Marcie Hume on 'Magicians' and the power of film for social change

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Marcie Hume on her new film Magicians and The Power of Film for Social Change

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Marcie and face2face host David Peck talk about empathy and others, magic, a shift in perspective, the power of film for social change and a "real sense of belonging."


How much are you willing to sacrifice for your dream?

Magicians follows four very different professional magicians on stage and off, exploring how and why these characters so passionately dedicate their lives to the artistry and craft of illusion: from the most humbling of road gigs to the grandest performances on the biggest of stages; to finding love to terrible personal loss; and, most dramatically, to the prospect of losing everything for the one constant in their lives: magic.

As we come to understand why each is pursuing his own dream, we’ll discover the greatest secret that has been hidden right before our eyes all along: far more fascinating than the magic are the magicians themselves.

Magicians was filmed over four years with unprecedented access at the Magic Castle in Los Angeles, behind the scenes in Las Vegas, the magicians' homes and wherever their journeys took them. Exciting, uplifting and with broad audience appeal, the film explores how these magicians have persisted with their art form, and prevailed. Magicians is directed and produced by Marcie Hume and Christoph Baaden. The film is executive produced by Glen Zipper, Greg Stikeleather, Doug Blush and Lance Burton.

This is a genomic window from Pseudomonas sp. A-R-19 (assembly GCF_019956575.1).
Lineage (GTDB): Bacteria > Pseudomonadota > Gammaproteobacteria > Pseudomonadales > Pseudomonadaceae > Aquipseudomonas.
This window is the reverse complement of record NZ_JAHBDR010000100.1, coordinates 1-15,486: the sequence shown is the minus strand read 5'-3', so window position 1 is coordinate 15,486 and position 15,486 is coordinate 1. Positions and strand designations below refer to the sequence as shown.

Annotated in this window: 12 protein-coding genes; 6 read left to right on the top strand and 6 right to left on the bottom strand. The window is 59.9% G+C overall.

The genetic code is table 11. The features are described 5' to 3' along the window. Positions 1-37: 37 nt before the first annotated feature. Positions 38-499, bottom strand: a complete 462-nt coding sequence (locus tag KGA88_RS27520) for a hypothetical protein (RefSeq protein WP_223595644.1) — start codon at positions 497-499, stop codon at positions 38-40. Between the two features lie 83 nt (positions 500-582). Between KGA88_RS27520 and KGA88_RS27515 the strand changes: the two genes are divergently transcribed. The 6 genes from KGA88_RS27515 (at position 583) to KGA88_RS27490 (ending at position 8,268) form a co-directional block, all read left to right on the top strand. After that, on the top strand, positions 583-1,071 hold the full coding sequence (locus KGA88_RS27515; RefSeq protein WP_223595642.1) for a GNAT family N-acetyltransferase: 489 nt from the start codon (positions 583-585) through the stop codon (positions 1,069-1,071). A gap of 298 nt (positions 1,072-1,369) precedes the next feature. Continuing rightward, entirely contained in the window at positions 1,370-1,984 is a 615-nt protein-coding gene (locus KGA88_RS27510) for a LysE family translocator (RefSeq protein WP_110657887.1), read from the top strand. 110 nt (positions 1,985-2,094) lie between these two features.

More about the film here.


Marcie Hume began her documentary career with the BBC in London, and has created and produced a range of series for the BBC and Channel 4 in the U.K., and Discovery Channel, Lifetime, and National Geographic in the U.S.

She works full time as a production and development executive in television, while making a documentary film every five years. Her documentary feature film Hood to Coast was released in 360 movie theaters across the U.S. in 2011, and her recent documentary Magicians: Life in the Impossible will be released later this year.

She created an after-school documentary program for high school students in vulnerable communities in the South Bronx, and has given workshops on interview technique and documentary ethics at conferences around the country.

Having created both documentary series and reality TV shows, she's a big believer in questioning assumptions about authenticity and truth in both genres...and is wary of those who consider documentaries to be "real" and reality TV to be "fake."

She continues to develop and revise her ideas on storytelling and ethics in documentary.

Please visit my website for more information on my podcasting, writing and public speaking.

With thanks to producer Josh Snethlage and Mixed Media Sound



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